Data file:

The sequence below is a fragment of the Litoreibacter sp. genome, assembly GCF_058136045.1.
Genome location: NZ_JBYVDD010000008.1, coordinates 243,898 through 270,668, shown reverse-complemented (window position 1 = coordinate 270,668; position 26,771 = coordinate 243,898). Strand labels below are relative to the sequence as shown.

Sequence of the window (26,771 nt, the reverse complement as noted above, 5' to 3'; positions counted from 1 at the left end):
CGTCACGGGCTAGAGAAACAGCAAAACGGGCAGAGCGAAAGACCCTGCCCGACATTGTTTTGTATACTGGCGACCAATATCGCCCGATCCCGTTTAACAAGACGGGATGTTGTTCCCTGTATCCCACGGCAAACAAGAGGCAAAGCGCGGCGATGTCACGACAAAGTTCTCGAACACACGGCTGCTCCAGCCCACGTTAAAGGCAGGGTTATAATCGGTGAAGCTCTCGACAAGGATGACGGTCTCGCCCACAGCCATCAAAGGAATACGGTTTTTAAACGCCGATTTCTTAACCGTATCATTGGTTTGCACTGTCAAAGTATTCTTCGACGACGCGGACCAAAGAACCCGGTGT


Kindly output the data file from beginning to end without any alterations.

The sequence below is a fragment of the Litoreibacter sp. genome, assembly GCF_058136045.1.
Genome location: NZ_JBYVDD010000008.1, coordinates 243,898 through 270,668, shown reverse-complemented (window position 1 = coordinate 270,668; position 26,771 = coordinate 243,898). Strand labels below are relative to the sequence as shown.

Sequence of the window (26,771 nt, the reverse complement as noted above, 5' to 3'; positions counted from 1 at the left end):
CGTCACGGGCTAGAGAAACAGCAAAACGGGCAGAGCGAAAGACCCTGCCCGACATTGTTTTGTATACTGGCGACCAATATCGCCCGATCCCGTTTAACAAGACGGGATGTTGTTCCCTGTATCCCACGGCAAACAAGAGGCAAAGCGCGGCGATGTCACGACAAAGTTCTCGAACACACGGCTGCTCCAGCCCACGTTAAAGGCAGGGTTATAATCGGTGAAGCTCTCGACAAGGATGACGGTCTCGCCCACAGCCATCAAAGGAATACGGTTTTTAAACGCCGATTTCTTAACCGTATCATTGGTTTGCACTGTCAAAGTATTCTTCGACGACGCGGACCAAAGAACCCGGTGT